tors that had historically be en in the hands of government, i ncluding power gen-
eration and distribution, telecommunications, and water and sewer ser vices. Many
of the government-owned entities that u ntil recently had absolute control of their
respective markets have by now been privatize d, and new players actively partici-
pate in an environment of free compet ition. As a result, the role of government
today is that of a regulator that supervi ses and brings order to the markets.
Until the early 1990s, C olombia’s economy was heavily dependent upon
exports of coffee. However, with the advent of the 1991 Constit ution, the Colom-
bian economy was liberalized a nd opened to trade in the global scen ario. Colom-
bia is an active member of the World Trade Organization and mainta ins dynamic
relations with the major economies of Europe , Asia, the Americ as, and, to a lesser
extent, Afric a. Colombia has entered into a network of free-t rade agreements that
encompasses nations including the Un ited States, Canada , the European Union,
Korea, and virtually all of Latin A merica. Colombia is also a foundi ng member
of the Pacific Allia nce with Mexico, Peru, and Chile. The Pacific A lliance is an
open and non-exclusive deep integration area t hat seeks to advance progressively
toward the free movement of goods, services , people and capital among the mem-
ber nations. Together, the members of the Pacific All iance represent 50 percent of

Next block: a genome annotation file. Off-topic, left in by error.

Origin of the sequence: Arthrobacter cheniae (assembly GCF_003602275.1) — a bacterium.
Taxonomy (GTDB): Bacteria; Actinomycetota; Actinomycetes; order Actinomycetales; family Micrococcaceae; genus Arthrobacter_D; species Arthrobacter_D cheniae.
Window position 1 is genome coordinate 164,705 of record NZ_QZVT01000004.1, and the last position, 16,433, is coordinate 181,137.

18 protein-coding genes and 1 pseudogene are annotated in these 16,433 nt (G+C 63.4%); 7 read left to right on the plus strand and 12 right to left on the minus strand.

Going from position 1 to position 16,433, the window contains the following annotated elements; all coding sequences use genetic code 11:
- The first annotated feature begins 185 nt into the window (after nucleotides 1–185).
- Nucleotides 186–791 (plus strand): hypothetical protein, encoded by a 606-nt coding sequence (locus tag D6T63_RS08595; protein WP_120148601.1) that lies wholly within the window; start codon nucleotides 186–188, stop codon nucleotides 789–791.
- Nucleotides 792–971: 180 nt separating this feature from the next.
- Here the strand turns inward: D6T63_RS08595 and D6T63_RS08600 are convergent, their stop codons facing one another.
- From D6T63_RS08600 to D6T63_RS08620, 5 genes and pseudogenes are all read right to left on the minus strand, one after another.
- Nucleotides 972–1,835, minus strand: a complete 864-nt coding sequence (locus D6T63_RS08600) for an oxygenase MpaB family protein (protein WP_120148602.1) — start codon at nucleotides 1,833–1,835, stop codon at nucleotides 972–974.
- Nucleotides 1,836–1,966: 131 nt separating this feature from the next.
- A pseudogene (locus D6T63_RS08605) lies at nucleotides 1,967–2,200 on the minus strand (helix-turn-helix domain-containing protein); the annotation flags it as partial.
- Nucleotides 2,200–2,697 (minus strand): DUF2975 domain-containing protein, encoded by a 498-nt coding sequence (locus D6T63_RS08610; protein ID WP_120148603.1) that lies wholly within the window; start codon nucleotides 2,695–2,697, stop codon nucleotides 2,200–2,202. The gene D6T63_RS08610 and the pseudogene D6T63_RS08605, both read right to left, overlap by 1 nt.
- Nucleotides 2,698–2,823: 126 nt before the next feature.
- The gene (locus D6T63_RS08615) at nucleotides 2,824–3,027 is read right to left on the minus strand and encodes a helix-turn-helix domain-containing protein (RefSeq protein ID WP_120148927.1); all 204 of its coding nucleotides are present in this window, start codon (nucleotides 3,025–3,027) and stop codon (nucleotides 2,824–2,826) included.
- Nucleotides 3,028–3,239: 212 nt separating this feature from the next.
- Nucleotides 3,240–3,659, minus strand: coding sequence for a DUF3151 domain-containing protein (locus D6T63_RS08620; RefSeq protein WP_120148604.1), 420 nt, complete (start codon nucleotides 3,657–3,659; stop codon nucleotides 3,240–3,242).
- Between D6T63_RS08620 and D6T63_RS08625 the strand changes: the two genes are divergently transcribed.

all trade within t he Latin Americ an/Caribbean region, 36 percent of the region’s
GDP, and 41 percent of foreign investment flows.
Colombia’s economy has diversified significantly, to the point that coffee i s no
longer the leading export product . Indeed, today Colombia’s main export products
originate from natura l resources, mainly coal (production in excess of 90 m illion
tons for 2013) and oil (production of over one million barrels per day for 2013).
The Colombian currenc y is the peso (COP). The exchange rate varies da ily in
accordance with supply and demand in t he exchange market. At present, one US D
is equivalent to 2,400 pesos.
Colombia is located in the northwest t ip of South America. It occ upies
1,138,910 square kilometers and is the largest cou ntry with a Caribbe an coastline.
Colombia’s territory borders Venezuela, Brazil, Peru, Ecuador, and Pana ma. Addi-
tionally, Colombia has over 1,500 kilometers of coastline on each of the Atlantic
(Caribbean Sea) and the Pacific O ceans. Colombia’s territory also includes the Sa n
Andres and Providencia arch ipelago of islands located in the Ca ribbean Sea, as
well as the Gorgona and Malpelo isla nds in the Pacific.